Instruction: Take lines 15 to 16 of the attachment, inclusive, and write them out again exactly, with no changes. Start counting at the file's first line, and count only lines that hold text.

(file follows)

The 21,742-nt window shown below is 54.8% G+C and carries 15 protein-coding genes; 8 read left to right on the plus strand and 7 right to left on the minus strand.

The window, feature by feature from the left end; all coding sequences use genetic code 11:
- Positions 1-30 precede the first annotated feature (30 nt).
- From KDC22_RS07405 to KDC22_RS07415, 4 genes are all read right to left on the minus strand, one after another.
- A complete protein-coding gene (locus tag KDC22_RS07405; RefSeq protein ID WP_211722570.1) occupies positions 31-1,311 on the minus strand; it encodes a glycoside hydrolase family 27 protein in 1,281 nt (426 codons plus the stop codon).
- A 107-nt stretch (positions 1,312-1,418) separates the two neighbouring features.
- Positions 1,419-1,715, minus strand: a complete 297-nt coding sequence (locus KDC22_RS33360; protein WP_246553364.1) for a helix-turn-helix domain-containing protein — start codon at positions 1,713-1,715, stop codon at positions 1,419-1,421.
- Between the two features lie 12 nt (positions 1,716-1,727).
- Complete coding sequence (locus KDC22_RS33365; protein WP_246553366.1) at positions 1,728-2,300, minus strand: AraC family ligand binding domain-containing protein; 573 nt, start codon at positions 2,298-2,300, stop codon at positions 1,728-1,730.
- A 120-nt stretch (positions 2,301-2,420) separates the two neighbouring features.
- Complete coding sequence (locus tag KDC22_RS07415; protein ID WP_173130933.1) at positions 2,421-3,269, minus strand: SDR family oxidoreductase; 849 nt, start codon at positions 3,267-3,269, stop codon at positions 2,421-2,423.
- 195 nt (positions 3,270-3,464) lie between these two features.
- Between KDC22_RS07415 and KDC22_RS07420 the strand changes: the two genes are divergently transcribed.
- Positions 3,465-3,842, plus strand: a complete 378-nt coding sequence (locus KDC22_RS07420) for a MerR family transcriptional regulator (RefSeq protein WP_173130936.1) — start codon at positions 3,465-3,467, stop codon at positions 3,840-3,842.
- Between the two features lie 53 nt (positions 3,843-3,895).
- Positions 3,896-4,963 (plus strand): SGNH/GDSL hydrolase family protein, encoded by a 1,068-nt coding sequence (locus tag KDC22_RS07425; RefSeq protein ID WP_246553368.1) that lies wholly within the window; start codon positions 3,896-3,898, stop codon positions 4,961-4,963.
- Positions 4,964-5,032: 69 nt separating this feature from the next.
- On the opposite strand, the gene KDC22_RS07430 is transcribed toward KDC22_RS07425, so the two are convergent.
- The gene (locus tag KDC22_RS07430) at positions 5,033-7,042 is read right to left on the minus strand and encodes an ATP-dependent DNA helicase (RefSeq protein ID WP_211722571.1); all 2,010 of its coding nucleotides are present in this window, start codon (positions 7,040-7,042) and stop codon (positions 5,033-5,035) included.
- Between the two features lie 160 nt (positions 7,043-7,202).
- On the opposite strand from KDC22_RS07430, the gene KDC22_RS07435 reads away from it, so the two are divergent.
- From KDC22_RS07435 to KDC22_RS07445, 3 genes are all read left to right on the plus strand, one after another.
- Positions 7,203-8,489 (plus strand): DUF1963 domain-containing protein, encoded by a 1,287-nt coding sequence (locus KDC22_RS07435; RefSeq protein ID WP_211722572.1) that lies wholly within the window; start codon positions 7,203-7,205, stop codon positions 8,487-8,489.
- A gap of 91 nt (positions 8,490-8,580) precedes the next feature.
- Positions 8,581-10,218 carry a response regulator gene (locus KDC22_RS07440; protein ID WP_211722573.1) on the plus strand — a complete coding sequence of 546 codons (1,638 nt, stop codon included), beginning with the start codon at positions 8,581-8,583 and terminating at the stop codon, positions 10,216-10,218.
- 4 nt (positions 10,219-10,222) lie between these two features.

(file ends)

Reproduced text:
- Between the two features lie 53 nt (positions 3,843-3,895).
- Positions 3,896-4,963 (plus strand): SGNH/GDSL hydrolase family protein, encoded by a 1,068-nt coding sequence (locus tag KDC22_RS07425; RefSeq protein ID WP_246553368.1) that lies wholly within the window; start codon positions 3,896-3,898, stop codon positions 4,961-4,963.